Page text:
As you get older, the idea of a credit card becomes more and more appealing. Not just as a failsafe for when you’re a little broke, but to build credit and even to use as funds for starting a new business. I personally like to use a credit card because of the rewards that I can earn for my spending.
They’re incredibly useful things to have and you can generally find one suitable no matter what your credit score. For most youngsters heading to college, it’s all about finding your very first credit card and that means looking for one despite only having a short financial history.
There are a number of credit cards for fair or average credit on the market, and while it’s all good getting one, it’s important you manage your credit card too.
These simple steps are perfect to set you on your way with managing your first credit card…
Review Your Account Each Month
Many people won’t even look at their statements each month. They’ll just find the bill they have to pay and either pay it off in full or pay from the minimum amount upwards.
You should review your credit card bill each month as it can reveal an awful lot. It can show you your spending habits as well as tell you how much interest you’re paying on on your card each month. This will then help you calculate the cost of how much extra you’re having to pay by not paying off the full balance on your card.
From here you’ll then be able to make a clear plan on both how you spend on your card and how you pay off your balance too.
One of the ways to make this easy is to connect your card with a free service like Personal Capital, where you can track your spending and see all of your transactions (from all your accounts) in one simple dashboard.
Pay On Time – DO NOT FORGET!
One of the major reasons for applying for a credit card is to help build your credit score. However, that isn’t going to happen if you forget to pay your bill. Not paying your credit card on time can harm your credit rating and accounts for the largest part of it.
Add the date of your bill into your diary, or set a reminder on your phone so that you always know when it’s due. We can get wrapped up in all sorts on a day to day basis so it is easier to forget, and it can really harm you when it doesn’t need to.
Some credit cards, like Chase, offer tools like Chase Credit Journey, where you can keep track of your credit score as a perk of using your card.
So, you’ve got your first credit card. Fantastic, you’re on your way to building good credit. It’s not as simple as that though, particularly if you’re a college student. Only spend on your credit card if necessary. That doesn’t mean on takeaways or items you can do without.
Naturally, textbooks or expenses for research trips can be hugely benefited by a credit card, and in the long run benefit you. Think of a credit card as an additional helping hand in which you’ll return the favor in the long run.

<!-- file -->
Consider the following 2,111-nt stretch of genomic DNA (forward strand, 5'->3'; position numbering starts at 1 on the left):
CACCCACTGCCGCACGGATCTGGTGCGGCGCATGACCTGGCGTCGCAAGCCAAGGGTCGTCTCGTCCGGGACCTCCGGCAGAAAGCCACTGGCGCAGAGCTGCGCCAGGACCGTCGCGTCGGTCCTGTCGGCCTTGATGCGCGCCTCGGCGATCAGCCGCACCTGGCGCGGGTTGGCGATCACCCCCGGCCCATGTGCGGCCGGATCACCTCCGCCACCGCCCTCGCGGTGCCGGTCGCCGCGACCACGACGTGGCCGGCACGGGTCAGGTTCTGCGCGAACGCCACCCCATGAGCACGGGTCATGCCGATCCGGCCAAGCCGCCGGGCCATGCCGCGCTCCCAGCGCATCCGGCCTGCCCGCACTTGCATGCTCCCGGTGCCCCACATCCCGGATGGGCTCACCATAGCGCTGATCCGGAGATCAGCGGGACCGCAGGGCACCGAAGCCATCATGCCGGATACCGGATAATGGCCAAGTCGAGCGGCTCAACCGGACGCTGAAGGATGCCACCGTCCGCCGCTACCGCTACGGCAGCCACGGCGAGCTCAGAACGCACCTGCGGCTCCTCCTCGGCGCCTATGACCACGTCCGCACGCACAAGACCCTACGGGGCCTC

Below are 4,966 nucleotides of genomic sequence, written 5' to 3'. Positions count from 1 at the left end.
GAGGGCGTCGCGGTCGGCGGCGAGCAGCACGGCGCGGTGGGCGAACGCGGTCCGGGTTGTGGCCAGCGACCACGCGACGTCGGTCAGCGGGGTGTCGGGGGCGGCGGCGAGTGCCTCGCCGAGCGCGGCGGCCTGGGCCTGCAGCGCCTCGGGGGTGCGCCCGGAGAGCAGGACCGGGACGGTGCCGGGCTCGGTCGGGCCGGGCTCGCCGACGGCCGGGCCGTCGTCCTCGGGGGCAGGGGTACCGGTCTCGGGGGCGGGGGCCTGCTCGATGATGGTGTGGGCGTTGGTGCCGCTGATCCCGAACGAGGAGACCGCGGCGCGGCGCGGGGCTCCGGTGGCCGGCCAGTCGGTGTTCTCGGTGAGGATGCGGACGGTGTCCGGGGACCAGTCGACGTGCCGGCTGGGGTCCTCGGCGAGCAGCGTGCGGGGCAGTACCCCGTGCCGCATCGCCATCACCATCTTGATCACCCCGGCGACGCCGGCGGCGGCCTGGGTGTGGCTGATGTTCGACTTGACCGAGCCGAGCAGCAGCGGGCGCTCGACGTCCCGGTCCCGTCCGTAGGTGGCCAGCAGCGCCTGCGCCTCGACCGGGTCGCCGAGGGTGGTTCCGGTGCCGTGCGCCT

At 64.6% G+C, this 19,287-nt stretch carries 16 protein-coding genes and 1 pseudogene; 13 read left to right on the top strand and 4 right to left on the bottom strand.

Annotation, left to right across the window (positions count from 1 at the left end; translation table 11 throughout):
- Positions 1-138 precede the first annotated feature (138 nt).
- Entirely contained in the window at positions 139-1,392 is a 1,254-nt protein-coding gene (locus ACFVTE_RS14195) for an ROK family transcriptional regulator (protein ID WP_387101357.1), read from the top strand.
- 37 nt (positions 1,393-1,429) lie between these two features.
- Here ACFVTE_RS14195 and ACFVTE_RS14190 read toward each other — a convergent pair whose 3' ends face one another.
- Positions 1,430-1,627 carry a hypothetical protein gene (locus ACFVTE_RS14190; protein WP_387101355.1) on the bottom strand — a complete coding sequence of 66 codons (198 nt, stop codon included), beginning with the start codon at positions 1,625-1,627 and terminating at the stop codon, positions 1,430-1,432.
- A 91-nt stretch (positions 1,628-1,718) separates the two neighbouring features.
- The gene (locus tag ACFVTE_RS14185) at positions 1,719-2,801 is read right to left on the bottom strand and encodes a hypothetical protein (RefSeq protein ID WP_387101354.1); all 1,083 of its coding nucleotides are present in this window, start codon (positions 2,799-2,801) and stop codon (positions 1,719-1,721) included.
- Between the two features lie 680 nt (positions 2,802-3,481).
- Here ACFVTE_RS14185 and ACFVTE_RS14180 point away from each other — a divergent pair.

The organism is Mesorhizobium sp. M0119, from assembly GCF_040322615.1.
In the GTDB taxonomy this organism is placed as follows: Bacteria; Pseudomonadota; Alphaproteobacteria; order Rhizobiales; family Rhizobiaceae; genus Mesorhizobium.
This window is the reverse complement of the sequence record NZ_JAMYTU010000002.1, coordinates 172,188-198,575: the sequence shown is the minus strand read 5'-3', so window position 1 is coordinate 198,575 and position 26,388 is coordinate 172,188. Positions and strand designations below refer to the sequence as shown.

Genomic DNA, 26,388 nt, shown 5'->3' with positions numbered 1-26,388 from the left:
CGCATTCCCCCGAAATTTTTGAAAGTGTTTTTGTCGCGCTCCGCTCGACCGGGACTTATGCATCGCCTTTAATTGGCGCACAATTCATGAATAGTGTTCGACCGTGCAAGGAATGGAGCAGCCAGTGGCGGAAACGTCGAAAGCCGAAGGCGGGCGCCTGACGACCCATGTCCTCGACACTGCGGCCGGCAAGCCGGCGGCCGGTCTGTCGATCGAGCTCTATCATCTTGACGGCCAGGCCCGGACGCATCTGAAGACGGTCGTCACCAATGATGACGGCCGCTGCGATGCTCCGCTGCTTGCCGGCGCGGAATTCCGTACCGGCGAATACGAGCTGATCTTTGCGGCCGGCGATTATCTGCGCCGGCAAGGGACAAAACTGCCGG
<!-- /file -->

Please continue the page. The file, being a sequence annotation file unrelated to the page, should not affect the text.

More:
We think it’s important to treat your credit card like a debit card. This means paying off the balance in full each month. If this sounds challenging, use a tool like Debx or Debitize to make this easier.
Understand Cash Advances
Many college students won’t understand the differences between a debit card and a credit card fully, and one of the main ones is that you can’t withdraw cash, not without crippling interest rates anyway.
A credit card isn’t a quick way to get cash. You’ll be paying interest the moment the cash hits your hand which can cause a real problem if you can’t pay the money back straight away.
Bottom line is, try to avoid cash advances as all costs. If you’re really hurting, consider shopping around for a personal loan instead.
Know Your Limits
Most of all know your limits. There are many reasons people apply for credit cards. On the whole they’re incredibly handy things to have and signing up to one early can boost your credit significantly for the times you need a good credit score most.
But don’t push it to the limit on your spend. Understand what you can and can’t afford to pay back and never tow that line. Keep yourself comfortable with your credit card and applying for one could be one of the most sensible decisions you ever made, particularly a few years down the line when you’re applying for mortgages or business loans.
Getting a credit card has a lot of perks. But, you need to make sure that you use your card responsibly, or else you could face serious financial challenges.
Robert Farrington is America’s Millennial Money Expert® and America’s Student Loan Debt Expert™, and the founder of The College Investor, a personal finance site dedicated to helping millennials escape student loan debt to start investing and building wealth for the future. You can learn more about him here and here.
He regularly writes about investing, student loan debt, and general personal finance topics geared towards anyone wanting to earn more, get out of debt, and start building wealth for the future.
He has been quoted in major publications including the New York Times, Washington Post, Fox, ABC, NBC, and more. He is also a regular contributor to Forbes.